* A passenger will choose flights that fit their schedule. For instance, needing to leave late in the day to keep work intact, or leave early in the morning to make a timely arrival at the destination (west to east travel means getting in late).
The latter is hard to include randomly. Let’s modify the two models as follows:
* Model A: passenger flying from SFO, won’t fly Delta, wants cheapest possible flight, and needs to leave in the evening or late afternoon
* Model B: passenger flying from SJC, won’t fly Delta, wants cheapest flight possible, and needs to leave in the morning.
I use kayak.com to do my search. I will use Southwest.com to search for SJC as well, since it’s not included in kayak’s site search (also, ATA.com). The trip will be 7 days, from April 13-April 20.
Here are the results. In bins of price that are $50 wide, I look at flights up to $500 in cost from kayak.com. I take any flights I can get from Sourthwest, ATA, and JetBlue. For Model A, I find the following:
* $300-$400: US Air is the primary carrier for this price range from SFO. Most of the options pair US Airways with another carrier, including Continental, Delta, American Airlines, and United. As you can see, of the lowest cost choices, all are US Air and one fifth involve a second carrier the passenger refuses to use.
* $400-$450: This region is dominated by “Multiple+Carrier” choices, where the second carrier is one of Delta, Continental, and American Airlines. Most were Delta. In addition there are flights exclusively operated by AA and Continental. Of the choices, most of them includes a carrier that is excluded from consideration.
* $450-$500: This is the single-carrier-dominated region. United, Delta, Continental, and US Air are the choices. Of the flights offered, 3/8 involve Delta, excluding them from consideration.
* There are NO flights on Southwest, ATA, and JetBlue.
What have we learned in Model A, where a major airport (hub to United) is considered? Well, among the cheapest flights (which start at $300), US Air is the lead carrier on all of them. Of those they partner with, Delta is one of them, excluding that flight from consideration. In the next price bracket, multiple carriers are paired with single carriers. Of those single carriers, Delta is one and is excluded. The most expensive flight available (up to $500) is on Delta, which is excluded. Passengers in Model A would have to use US Air if they want the cheapest flight, and if they want to take something in the next price bracket but avoid Delta they’d get to choose from United, AA, or Continental. Clearly, big carriers dominate here.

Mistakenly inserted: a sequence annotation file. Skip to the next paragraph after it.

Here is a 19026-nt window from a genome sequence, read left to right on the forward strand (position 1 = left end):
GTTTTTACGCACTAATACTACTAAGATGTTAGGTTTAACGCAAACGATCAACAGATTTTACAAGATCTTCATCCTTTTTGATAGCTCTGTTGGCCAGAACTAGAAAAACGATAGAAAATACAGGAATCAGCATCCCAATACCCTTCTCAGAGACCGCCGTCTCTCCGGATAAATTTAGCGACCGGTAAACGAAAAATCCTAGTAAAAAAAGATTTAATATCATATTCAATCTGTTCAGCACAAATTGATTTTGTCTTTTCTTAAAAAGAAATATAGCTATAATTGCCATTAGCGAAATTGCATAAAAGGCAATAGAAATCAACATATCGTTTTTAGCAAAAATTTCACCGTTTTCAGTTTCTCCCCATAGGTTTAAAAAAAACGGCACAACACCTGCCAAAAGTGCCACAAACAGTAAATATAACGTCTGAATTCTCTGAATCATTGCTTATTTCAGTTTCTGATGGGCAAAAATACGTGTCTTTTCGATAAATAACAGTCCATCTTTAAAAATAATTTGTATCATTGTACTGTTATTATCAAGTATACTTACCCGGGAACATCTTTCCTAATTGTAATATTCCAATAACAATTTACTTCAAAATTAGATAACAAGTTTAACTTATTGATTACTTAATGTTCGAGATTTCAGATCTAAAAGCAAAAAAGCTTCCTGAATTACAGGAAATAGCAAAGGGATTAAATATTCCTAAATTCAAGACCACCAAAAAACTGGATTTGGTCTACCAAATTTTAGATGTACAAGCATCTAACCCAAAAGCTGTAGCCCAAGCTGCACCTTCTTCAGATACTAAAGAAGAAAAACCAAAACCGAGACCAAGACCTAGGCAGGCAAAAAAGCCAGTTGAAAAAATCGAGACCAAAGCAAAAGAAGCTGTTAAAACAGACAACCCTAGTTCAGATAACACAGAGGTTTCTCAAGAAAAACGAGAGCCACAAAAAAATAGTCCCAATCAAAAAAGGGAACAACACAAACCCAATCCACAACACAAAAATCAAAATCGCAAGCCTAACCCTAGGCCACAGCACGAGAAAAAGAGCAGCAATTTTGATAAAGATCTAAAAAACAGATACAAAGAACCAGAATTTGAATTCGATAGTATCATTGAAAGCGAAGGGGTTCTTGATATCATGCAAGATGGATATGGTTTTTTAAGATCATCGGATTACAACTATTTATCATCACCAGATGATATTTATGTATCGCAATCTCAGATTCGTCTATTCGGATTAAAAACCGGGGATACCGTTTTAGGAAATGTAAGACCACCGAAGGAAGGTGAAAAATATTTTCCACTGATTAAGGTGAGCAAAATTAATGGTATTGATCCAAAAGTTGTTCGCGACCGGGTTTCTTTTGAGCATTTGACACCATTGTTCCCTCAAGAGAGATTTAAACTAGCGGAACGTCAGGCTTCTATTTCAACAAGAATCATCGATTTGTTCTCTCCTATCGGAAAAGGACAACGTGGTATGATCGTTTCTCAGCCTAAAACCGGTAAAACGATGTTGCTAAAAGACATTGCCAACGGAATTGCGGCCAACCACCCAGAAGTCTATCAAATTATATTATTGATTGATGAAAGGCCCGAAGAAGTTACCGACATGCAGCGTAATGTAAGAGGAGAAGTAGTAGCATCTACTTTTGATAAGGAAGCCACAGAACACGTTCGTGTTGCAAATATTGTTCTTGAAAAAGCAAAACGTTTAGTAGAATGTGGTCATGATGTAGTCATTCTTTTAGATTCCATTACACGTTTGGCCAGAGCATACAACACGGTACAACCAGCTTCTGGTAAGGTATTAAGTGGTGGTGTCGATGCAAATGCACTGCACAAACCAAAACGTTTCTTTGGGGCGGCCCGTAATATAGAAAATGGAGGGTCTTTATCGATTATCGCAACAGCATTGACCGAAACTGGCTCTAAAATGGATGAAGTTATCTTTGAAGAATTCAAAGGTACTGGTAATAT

For the San Jose (Model B) case, the analysis is easier. There are only TWO flights available for the morning, one on Multiple/AA and the other on United. Neither is cheap ($800 and $500, respectively). Southwest offers a flight for $400, and JetBlue for $728! For the passenger seeking the cheapest flight possible, they have one choice ($400 on Southwest).
These two examples are not unique. Jodi and I experience this kind of frustrated choice every time we travel. She has strong dislikes for Continental, and I loathe Delta. Northwest is a common carrier for us to the Midwest, and United or AA to the East Coast. US Air is decent for trips to the Southeast. But carriers dominate regions, and for cheap flights you have few choices. Constraints based on previous bad experience limit those options pretty quickly. I don’t buy the capitalism argument for self-policing – the big guys who can afford to cut costs, drive down prices, and maintain their regional dominance have done so very effectively. Based on the data, would you trust choice as the basis of self-policing?